Sadly, I realized, if my daughter had another coordinator or counselor call me again, I wouldn’t even believe them. As she knew the last time, it was the only way to reach me.

As for me, I wasn’t sure if this counted as a relapse. I had to get back to my own recovery, though it would take a little longer. My heart was decimated. The thought alone hurt so badly. I don’t have a daughter. An addict has stolen her from me.

I will get there. My recovery, as a family member affected by her addiction, was working. I will get there again.


Today, I am doing much better. I am still mourning what I can’t have, grieving over the realization that my daughter is completely bound by addiction.

I started reading my 12-step book from the beginning again. While reading, I saw I had missed a few things. I’ve decided to start 12-step meetings for family members of addicts in my own home because there are none available near me.

I read in the 12-step book about a person, like me, who didn’t have a meeting close by but realized that she could start her own and thus, not only help herself, but benefit other parents and families.

A couple of my daughter’s old friends—they grew up together—and a foster child I raised stopped by recently. We cried and talked, cried and talked some more. They were really bothered because I seemed “so broken.” I’d fought for these kids, as I had for my child, when the system and school tried to fail them also.

I brought out my book, and read a few things I had highlighted. They are beginning to understand that they also no longer have a friend/sister but an addict who has replaced her. Some of their anger dissipated with the discussion.

In their company, wrapped in their huge hugs, my son’s spirits were also lifted. Hearing it from his sister’s own friends that his sister’s actions were not his fault, that they were related to her addiction, gave him some relief and understanding. His blood pressure registered as normal last night for the first time in a week. We have to take his blood pressure three times a day since the scary incident in which we learned at the emergency room that the stress in the family had caused an eleven-year-old to manifest high blood pressure.

My daughter’s friends are going to my son’s school today to have lunch with him.


I found beauty in love in the last few weeks. In people and places where I least expected it.

I realized my daughter’s friends need support and recovery, because they also blame themselves, are angry, and hurting. They don’t understand the power of addiction. And my foster daughter needs it very much, as she was taken away from her family because of addiction.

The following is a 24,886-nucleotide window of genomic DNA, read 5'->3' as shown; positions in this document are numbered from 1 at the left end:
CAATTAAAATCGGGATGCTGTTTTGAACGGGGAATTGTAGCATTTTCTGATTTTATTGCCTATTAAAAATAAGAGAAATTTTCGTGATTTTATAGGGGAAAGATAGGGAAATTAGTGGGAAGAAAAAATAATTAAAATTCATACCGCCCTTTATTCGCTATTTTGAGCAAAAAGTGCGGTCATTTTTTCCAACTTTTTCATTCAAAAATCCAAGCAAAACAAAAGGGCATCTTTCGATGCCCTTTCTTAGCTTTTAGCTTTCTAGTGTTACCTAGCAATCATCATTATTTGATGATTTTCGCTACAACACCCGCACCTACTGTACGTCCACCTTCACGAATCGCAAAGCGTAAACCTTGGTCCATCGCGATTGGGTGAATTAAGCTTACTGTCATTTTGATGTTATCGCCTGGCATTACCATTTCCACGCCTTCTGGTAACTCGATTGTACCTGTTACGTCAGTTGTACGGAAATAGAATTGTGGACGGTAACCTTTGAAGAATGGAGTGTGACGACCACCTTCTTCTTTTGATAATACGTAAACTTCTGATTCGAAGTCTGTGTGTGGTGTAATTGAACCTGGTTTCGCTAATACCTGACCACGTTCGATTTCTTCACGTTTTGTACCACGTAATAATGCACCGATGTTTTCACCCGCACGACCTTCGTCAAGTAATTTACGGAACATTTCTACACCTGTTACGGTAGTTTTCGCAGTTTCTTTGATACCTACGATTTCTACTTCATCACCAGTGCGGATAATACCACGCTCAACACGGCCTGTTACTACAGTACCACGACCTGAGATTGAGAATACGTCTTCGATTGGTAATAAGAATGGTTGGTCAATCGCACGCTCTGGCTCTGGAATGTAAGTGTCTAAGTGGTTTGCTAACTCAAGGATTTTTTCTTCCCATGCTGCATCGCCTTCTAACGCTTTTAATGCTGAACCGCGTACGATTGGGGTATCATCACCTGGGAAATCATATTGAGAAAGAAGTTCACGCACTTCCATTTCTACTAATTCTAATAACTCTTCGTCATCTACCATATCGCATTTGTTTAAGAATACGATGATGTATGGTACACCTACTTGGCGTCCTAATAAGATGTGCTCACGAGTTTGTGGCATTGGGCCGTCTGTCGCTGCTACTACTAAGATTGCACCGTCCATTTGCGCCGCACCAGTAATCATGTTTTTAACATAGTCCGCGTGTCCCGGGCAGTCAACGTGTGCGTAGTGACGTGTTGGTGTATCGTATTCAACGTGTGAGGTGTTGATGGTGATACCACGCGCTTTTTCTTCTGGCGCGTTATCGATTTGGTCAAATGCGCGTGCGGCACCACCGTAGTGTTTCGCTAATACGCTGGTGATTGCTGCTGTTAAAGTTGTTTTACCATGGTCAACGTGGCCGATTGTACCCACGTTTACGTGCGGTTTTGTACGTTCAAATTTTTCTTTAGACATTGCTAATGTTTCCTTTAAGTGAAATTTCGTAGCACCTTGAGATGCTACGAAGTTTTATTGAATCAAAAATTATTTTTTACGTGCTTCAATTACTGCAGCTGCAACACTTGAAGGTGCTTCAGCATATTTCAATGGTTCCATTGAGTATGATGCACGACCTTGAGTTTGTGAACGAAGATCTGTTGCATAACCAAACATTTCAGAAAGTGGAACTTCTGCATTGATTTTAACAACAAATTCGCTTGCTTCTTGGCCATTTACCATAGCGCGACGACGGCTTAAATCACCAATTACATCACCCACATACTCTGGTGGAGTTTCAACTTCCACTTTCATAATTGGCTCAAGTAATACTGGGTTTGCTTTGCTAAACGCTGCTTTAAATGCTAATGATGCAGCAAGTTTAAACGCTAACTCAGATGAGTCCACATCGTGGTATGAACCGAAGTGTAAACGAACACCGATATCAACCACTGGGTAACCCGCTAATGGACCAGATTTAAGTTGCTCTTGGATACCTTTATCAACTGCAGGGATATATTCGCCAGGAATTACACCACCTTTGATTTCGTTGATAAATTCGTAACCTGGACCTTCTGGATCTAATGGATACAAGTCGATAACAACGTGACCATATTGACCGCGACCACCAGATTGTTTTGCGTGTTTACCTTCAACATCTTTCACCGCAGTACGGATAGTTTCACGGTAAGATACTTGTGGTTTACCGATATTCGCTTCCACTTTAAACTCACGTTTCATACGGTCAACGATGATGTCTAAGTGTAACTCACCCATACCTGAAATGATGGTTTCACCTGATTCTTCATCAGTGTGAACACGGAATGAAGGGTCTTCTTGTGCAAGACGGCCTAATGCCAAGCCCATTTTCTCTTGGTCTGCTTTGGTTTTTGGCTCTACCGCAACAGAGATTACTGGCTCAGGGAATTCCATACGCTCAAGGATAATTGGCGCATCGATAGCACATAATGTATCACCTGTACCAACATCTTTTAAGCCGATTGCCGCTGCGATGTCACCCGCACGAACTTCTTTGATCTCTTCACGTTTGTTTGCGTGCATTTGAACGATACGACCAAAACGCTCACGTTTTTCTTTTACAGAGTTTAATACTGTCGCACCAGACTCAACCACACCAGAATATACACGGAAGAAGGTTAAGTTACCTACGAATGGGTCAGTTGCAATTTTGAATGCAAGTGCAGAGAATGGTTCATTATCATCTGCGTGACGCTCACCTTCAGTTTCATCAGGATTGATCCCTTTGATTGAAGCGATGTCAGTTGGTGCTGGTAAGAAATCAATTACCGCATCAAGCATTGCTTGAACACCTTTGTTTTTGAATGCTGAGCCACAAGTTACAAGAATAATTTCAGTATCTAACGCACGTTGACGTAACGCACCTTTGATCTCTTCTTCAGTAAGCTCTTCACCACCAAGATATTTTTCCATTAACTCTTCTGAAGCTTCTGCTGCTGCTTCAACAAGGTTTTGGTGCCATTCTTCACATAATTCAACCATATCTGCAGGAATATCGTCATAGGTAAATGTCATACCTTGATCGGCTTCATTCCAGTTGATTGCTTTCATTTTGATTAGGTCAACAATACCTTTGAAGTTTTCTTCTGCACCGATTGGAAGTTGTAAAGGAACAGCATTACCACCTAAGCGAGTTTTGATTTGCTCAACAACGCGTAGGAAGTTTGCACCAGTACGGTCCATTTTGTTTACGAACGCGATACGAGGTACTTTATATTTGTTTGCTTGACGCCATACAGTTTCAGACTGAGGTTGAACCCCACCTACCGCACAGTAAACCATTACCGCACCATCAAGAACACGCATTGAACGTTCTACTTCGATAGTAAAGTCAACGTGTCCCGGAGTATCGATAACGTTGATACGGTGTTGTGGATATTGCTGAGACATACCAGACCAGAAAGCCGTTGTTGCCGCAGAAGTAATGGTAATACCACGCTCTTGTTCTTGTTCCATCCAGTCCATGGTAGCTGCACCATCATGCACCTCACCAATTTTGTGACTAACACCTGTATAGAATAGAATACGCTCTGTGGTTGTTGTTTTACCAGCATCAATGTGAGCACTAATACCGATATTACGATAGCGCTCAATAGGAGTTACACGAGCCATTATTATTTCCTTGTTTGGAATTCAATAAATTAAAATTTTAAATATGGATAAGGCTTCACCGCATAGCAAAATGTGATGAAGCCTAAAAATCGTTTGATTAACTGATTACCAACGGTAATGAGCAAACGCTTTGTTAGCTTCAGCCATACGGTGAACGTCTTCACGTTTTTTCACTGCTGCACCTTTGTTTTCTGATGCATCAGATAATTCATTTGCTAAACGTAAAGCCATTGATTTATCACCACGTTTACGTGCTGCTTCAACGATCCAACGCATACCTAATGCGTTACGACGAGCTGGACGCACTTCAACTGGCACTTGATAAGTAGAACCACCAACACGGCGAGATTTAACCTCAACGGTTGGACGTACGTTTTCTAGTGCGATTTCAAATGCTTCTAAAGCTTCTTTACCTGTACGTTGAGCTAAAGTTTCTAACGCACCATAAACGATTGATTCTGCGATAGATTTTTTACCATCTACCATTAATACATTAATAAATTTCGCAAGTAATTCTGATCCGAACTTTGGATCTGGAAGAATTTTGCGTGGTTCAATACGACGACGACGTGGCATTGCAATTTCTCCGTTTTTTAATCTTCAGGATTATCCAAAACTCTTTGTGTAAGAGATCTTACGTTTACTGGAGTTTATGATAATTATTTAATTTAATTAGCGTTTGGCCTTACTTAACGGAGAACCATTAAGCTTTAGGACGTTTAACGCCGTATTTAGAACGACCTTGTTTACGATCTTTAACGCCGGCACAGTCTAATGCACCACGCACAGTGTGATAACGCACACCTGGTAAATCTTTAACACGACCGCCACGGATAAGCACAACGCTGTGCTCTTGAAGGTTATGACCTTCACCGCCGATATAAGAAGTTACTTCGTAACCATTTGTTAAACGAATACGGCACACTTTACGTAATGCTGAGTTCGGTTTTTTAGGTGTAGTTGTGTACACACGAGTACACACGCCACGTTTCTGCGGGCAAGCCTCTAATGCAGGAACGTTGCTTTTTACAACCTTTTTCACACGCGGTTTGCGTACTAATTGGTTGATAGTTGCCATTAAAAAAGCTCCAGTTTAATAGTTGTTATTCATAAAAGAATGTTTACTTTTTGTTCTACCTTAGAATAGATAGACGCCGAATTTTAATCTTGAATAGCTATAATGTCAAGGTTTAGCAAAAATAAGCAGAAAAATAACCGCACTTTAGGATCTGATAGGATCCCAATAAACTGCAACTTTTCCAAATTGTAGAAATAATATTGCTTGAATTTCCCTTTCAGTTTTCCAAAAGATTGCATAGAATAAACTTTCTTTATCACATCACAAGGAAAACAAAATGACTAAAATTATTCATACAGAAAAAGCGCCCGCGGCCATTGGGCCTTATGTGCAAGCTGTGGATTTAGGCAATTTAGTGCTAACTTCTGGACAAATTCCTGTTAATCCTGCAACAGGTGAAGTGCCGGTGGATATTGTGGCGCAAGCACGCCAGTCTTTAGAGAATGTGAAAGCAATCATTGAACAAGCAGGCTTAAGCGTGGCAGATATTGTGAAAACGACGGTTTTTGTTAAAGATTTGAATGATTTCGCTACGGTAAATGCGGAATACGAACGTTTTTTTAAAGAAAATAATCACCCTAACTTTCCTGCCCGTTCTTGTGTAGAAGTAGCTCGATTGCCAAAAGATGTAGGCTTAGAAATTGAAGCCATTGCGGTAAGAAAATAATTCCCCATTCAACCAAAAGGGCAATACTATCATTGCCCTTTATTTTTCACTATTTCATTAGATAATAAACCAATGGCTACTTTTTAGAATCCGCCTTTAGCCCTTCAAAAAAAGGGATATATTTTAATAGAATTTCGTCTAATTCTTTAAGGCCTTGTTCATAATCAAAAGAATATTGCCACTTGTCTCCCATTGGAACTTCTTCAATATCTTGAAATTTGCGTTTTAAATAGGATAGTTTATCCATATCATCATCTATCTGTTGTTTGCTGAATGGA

It occurs to me that maybe I can help, that my struggle can benefit others.

My connection to my daughter does not end with the boundaries we set with her addiction. Addiction may take over her brain and body, but it can never completely own her. I know that no matter how rooted addiction is in my daughter, it can never own her heart and love. I know who she really is and I carry that knowing in my heart for her.

I send my love to her in a letter. I tell her that though she is hostage to heroin right now, she will always be my daughter. I will love her from a distance so that she can find her own way through without my well-intentioned interference. I tell her I will always be her mother and that I will love her no differently because she is an addict. But I am going to trust her and the universe now. I am letting go.


Rumpus original art by Mobius Design Studio.


Voices on Addiction is a column devoted to true personal narratives of addiction, curated by Kelly Thompson, and authored by the spectrum of individuals affected by this illness. Through these essays, we hope—in the words of Rebecca Solnit—to break the story by breaking the status quo of addiction: the shame, stigma, and hopelessness, and the lies and myths that surround it. Sisters, brothers, mothers, fathers, adult children, extended family members, spouses, friends, employers or employees, boyfriends, girlfriends, neighbors, victims of crimes, and those who’ve committed crimes as addicts, and the personnel who often serve them, nurses, doctors, social workers, therapists, prison guards, police officers, policy makers and, of course, addicts themselves: Voices on Addiction will feature your stories. Because the story of addiction impacts us all. It’s time we break it. Submit here.

Rebecca Hathaway grew up in a small town in Washington. Her life has been centered around family and her children, whom she provided stability, a home, structure, and most importantly love. Today she struggles with the devastation of addiction and its impact on her family. It is her hope that education surrounding addiction is made a priority, that society understand that it is an illness, and that her story might help raise awareness. Everyday she misses her daughter more. Her devoted partner Robert Finkbonner's support has been crucial. More from this author →